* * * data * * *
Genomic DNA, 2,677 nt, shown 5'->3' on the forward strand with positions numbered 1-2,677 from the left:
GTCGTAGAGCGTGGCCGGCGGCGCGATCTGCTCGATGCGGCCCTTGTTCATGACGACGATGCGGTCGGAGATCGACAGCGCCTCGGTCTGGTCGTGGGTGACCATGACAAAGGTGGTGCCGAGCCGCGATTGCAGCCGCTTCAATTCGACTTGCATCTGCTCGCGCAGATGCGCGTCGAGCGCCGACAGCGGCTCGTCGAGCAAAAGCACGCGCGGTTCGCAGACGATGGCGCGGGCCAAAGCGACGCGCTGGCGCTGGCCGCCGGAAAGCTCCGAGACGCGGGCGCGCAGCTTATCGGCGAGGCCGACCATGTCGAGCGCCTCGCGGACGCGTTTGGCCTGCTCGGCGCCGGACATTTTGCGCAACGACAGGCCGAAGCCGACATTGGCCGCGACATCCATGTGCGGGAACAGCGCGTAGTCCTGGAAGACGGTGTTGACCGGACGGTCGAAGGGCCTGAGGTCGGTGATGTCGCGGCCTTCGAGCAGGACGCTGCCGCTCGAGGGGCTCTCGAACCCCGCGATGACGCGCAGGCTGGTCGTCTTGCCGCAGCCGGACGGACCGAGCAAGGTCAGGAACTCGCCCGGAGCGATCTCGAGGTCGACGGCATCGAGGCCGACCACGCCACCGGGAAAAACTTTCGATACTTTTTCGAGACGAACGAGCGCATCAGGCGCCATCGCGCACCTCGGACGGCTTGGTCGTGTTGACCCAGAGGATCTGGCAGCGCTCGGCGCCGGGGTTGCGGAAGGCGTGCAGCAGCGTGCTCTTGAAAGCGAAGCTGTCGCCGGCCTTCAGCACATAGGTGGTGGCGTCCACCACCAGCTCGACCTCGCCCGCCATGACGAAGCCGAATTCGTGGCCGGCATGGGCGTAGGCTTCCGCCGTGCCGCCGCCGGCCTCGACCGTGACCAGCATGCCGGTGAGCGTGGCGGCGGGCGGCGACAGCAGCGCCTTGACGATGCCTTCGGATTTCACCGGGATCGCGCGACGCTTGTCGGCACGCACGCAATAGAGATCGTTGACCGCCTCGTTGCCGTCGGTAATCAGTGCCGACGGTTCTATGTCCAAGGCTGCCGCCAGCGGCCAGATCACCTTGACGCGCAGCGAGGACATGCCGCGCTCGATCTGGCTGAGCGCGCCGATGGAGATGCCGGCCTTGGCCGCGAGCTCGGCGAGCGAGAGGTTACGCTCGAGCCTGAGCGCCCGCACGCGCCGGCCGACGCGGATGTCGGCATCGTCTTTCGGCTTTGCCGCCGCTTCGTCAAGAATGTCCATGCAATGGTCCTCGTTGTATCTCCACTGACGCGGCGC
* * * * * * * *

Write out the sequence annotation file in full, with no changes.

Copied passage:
Genomic DNA, 2,677 nt, shown 5'->3' on the forward strand with positions numbered 1-2,677 from the left:
GTCGTAGAGCGTGGCCGGCGGCGCGATCTGCTCGATGCGGCCCTTGTTCATGACGACGATGCGGTCGGAGATCGACAGCGCCTCGGTCTGGTCGTGGGTGACCATGACAAAGGTGGTGCCGAGCCGCGATTGCAGCCGCTTCAATTCGACTTGCATCTGCTCGCGCAGATGCGCGTCGAGCGCCGACAGCGGCTCGTCGAGCAAAAGCACGCGCGGTTCGCAGACGATGGCGCGGGCCAAAGCGACGCGCTGGCGCTGGCCGCCGGAAAGCTCCGAGACGCGGGCGCGCAGCTTATCGGCGAGGCCGACCATGTCGAGCGCCTCGCGGACGCGTTTGGCCTGCTCGGCGCCGGACATTTTGCGCAACGACAGGCCGAAGCCGACATTGGCCGCGACATCCATGTGCGGGAACAGCGCGTAGTCCTGGAAGACGGTGTTGACCGGACGGTCGAAGGGCCTGAGGTCGGTGATGTCGCGGCCTTCGAGCAGGACGCTGCCGCTCGAGGGGCTCTCGAACCCCGCGATGACGCGCAGGCTGGTCGTCTTGCCGCAGCCGGACGGACCGAGCAAGGTCAGGAACTCGCCCGGAGCGATCTCGAGGTCGACGGCATCGAGGCCGACCACGCCACCGGGAAAAACTTTCGATACTTTTTCGAGACGAACGAGCGCATCAGGCGCCATCGCGCACCTCGGACGGCTTGGTCGTGTTGACCCAGAGGATCTGGCAGCGCTCGGCGCCGGGGTTGCGGAAGGCGTGCAGCAGCGTGCTCTTGAAAGCGAAGCTGTCGCCGGCCTTCAGCACATAGGTGGTGGCGTCCACCACCAGCTCGACCTCGCCCGCCATGACGAAGCCGAATTCGTGGCCGGCATGGGCGTAGGCTTCCGCCGTGCCGCCGCCGGCCTCGACCGTGACCAGCATGCCGGTGAGCGTGGCGGCGGGCGGCGACAGCAGCGCCTTGACGATGCCTTCGGATTTCACCGGGATCGCGCGACGCTTGTCGGCACGCACGCAATAGAGATCGTTGACCGCCTCGTTGCCGTCGGTAATCAGTGCCGACGGTTCTATGTCCAAGGCTGCCGCCAGCGGCCAGATCACCTTGACGCGCAGCGAGGACATGCCGCGCTCGATCTGGCTGAGCGCGCCGATGGAGATGCCGGCCTTGGCCGCGAGCTCGGCGAGCGAGAGGTTACGCTCGAGCCTGAGCGCCCGCACGCGCCGGCCGACGCGGATGTCGGCATCGTCTTTCGGCTTTGCCGCCGCTTCGTCAAGAATGTCCATGCAATGGTCCTCGTTGTATCTCCACTGACGCGGCGC